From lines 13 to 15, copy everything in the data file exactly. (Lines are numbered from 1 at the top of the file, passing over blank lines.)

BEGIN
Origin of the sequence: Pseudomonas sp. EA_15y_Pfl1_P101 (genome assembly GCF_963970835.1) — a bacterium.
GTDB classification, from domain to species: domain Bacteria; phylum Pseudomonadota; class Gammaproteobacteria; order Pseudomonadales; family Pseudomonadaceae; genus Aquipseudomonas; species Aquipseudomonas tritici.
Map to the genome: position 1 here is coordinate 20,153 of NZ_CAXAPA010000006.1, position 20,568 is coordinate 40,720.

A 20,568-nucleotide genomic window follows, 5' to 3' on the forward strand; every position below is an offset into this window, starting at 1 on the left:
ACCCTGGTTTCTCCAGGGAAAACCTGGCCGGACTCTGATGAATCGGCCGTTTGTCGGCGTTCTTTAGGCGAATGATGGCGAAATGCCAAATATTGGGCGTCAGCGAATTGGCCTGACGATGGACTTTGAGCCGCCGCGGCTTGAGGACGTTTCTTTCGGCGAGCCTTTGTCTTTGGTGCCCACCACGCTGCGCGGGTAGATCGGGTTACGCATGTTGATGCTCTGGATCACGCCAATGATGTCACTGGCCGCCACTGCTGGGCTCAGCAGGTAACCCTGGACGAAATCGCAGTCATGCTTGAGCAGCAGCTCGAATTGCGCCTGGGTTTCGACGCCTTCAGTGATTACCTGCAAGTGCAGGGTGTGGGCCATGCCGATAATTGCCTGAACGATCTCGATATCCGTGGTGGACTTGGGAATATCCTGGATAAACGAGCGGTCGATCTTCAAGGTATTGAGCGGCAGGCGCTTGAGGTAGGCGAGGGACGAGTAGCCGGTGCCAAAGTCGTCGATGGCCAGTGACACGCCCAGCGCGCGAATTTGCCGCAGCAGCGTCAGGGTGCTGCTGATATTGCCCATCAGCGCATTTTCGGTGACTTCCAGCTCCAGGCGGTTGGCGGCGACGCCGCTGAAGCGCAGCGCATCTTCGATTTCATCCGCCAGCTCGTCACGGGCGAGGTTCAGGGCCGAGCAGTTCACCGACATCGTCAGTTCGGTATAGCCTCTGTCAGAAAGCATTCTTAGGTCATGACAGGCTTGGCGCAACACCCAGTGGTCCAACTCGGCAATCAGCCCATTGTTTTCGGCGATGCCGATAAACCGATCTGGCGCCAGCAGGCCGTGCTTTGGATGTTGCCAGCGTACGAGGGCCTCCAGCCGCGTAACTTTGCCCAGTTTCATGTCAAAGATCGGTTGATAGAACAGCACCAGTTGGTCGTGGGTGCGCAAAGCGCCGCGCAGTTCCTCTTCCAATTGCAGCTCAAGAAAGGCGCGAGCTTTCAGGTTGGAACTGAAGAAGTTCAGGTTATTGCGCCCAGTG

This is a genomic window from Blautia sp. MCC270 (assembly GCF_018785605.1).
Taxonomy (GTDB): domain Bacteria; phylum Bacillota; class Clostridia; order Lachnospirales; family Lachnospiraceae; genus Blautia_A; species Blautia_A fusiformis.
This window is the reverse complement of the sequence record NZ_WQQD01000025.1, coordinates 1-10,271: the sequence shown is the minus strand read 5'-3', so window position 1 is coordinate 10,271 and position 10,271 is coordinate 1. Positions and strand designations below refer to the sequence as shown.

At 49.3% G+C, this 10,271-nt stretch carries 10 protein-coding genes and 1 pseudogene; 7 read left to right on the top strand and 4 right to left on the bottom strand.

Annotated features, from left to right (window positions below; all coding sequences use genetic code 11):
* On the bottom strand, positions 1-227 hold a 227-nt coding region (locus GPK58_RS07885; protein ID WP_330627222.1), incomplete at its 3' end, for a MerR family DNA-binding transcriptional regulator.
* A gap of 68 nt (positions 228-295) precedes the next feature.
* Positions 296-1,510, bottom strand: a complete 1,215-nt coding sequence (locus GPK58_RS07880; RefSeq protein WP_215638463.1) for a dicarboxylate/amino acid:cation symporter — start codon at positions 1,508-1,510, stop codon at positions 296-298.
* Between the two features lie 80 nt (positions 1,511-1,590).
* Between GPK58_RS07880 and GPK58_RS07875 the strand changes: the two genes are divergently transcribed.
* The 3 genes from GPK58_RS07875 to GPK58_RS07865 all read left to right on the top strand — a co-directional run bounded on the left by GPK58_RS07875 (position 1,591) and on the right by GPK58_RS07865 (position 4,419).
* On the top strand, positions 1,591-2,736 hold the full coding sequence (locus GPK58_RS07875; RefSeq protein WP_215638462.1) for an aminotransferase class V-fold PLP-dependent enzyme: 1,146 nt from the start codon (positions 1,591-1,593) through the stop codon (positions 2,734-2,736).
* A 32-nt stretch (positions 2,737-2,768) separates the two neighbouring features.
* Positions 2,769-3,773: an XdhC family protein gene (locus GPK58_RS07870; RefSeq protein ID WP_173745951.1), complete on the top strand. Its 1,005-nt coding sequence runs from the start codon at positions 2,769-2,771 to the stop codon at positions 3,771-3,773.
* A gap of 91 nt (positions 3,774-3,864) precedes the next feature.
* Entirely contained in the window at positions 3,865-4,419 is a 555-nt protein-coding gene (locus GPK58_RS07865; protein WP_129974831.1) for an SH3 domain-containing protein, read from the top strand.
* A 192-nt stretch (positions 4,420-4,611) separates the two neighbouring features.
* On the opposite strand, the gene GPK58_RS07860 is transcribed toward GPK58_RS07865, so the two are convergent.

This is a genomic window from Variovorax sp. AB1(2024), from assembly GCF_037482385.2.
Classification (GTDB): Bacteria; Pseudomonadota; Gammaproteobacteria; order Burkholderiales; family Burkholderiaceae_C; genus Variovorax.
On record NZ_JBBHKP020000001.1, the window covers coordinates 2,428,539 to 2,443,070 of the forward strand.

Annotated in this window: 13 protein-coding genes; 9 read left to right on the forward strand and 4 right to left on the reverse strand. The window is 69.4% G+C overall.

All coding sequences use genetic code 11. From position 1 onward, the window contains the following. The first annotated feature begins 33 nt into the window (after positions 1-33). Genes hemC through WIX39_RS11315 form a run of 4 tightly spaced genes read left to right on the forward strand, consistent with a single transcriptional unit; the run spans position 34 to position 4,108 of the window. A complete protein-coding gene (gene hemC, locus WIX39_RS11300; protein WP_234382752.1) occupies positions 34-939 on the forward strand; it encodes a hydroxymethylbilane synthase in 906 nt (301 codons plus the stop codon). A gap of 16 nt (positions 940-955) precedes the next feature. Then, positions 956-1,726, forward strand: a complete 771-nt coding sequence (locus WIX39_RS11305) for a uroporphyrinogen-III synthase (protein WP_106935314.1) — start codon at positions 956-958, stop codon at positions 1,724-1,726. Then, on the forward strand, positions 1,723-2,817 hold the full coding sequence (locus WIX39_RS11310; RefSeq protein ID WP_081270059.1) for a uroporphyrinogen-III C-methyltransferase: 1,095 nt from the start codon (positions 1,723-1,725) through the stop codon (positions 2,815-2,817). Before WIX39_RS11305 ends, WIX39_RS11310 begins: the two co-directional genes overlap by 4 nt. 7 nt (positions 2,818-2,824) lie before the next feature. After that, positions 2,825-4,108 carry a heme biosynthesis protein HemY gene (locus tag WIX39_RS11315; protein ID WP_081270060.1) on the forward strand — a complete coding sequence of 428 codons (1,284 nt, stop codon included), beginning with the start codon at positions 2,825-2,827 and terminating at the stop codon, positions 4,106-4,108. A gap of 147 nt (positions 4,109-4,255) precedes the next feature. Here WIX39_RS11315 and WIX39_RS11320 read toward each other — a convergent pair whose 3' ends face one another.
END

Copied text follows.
* Positions 296-1,510, bottom strand: a complete 1,215-nt coding sequence (locus GPK58_RS07880; RefSeq protein WP_215638463.1) for a dicarboxylate/amino acid:cation symporter — start codon at positions 1,508-1,510, stop codon at positions 296-298.
* Between the two features lie 80 nt (positions 1,511-1,590).
* Between GPK58_RS07880 and GPK58_RS07875 the strand changes: the two genes are divergently transcribed.